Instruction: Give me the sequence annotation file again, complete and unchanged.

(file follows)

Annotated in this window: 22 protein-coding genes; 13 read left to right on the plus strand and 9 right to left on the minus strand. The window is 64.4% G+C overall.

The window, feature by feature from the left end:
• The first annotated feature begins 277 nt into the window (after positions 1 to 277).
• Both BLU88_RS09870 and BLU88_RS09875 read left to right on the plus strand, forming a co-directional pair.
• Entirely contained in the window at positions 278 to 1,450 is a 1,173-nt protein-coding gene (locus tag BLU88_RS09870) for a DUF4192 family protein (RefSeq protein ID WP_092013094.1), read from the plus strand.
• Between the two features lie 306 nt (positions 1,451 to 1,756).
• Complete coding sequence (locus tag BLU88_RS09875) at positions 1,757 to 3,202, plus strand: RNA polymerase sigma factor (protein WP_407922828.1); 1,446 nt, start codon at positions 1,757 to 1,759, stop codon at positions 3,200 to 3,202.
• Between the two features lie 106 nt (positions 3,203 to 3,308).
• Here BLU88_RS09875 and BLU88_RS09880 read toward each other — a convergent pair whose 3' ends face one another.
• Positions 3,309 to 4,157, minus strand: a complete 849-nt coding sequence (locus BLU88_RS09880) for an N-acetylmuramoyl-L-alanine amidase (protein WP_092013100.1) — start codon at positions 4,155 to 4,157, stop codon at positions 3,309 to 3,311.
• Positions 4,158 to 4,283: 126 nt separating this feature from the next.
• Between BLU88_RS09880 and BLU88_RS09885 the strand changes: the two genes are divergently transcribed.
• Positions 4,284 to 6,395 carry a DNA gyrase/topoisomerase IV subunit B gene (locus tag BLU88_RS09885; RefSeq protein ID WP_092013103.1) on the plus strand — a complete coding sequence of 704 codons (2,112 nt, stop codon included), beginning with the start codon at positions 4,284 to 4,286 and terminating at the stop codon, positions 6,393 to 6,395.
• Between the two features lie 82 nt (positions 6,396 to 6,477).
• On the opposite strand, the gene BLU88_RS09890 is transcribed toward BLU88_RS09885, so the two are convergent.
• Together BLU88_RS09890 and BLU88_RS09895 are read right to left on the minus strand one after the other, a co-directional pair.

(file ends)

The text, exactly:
Annotated in this window: 22 protein-coding genes; 13 read left to right on the plus strand and 9 right to left on the minus strand. The window is 64.4% G+C overall.

The window, feature by feature from the left end:
• The first annotated feature begins 277 nt into the window (after positions 1 to 277).
• Both BLU88_RS09870 and BLU88_RS09875 read left to right on the plus strand, forming a co-directional pair.
• Entirely contained in the window at positions 278 to 1,450 is a 1,173-nt protein-coding gene (locus tag BLU88_RS09870) for a DUF4192 family protein (RefSeq protein ID WP_092013094.1), read from the plus strand.
• Between the two features lie 306 nt (positions 1,451 to 1,756).
• Complete coding sequence (locus tag BLU88_RS09875) at positions 1,757 to 3,202, plus strand: RNA polymerase sigma factor (protein WP_407922828.1); 1,446 nt, start codon at positions 1,757 to 1,759, stop codon at positions 3,200 to 3,202.
• Between the two features lie 106 nt (positions 3,203 to 3,308).
• Here BLU88_RS09875 and BLU88_RS09880 read toward each other — a convergent pair whose 3' ends face one another.
• Positions 3,309 to 4,157, minus strand: a complete 849-nt coding sequence (locus BLU88_RS09880) for an N-acetylmuramoyl-L-alanine amidase (protein WP_092013100.1) — start codon at positions 4,155 to 4,157, stop codon at positions 3,309 to 3,311.
• Positions 4,158 to 4,283: 126 nt separating this feature from the next.
• Between BLU88_RS09880 and BLU88_RS09885 the strand changes: the two genes are divergently transcribed.
• Positions 4,284 to 6,395 carry a DNA gyrase/topoisomerase IV subunit B gene (locus tag BLU88_RS09885; RefSeq protein ID WP_092013103.1) on the plus strand — a complete coding sequence of 704 codons (2,112 nt, stop codon included), beginning with the start codon at positions 4,284 to 4,286 and terminating at the stop codon, positions 6,393 to 6,395.
• Between the two features lie 82 nt (positions 6,396 to 6,477).
• On the opposite strand, the gene BLU88_RS09890 is transcribed toward BLU88_RS09885, so the two are convergent.
• Together BLU88_RS09890 and BLU88_RS09895 are read right to left on the minus strand one after the other, a co-directional pair.